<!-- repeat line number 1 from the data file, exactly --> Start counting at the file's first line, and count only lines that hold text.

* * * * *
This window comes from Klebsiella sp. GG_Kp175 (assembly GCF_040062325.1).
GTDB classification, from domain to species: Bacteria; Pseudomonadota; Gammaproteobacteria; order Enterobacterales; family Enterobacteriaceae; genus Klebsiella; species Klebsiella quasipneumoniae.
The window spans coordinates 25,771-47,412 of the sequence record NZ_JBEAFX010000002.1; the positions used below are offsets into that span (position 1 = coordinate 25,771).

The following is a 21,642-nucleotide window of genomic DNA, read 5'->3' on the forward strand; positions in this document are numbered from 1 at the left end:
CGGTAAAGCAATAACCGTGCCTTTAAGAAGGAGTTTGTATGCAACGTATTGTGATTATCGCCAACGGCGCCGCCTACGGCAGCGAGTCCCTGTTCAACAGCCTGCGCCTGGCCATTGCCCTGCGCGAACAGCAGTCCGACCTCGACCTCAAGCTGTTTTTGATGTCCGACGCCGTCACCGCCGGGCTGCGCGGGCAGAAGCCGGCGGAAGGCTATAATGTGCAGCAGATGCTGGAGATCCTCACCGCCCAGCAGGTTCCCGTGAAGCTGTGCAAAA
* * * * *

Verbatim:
This window comes from Klebsiella sp. GG_Kp175 (assembly GCF_040062325.1).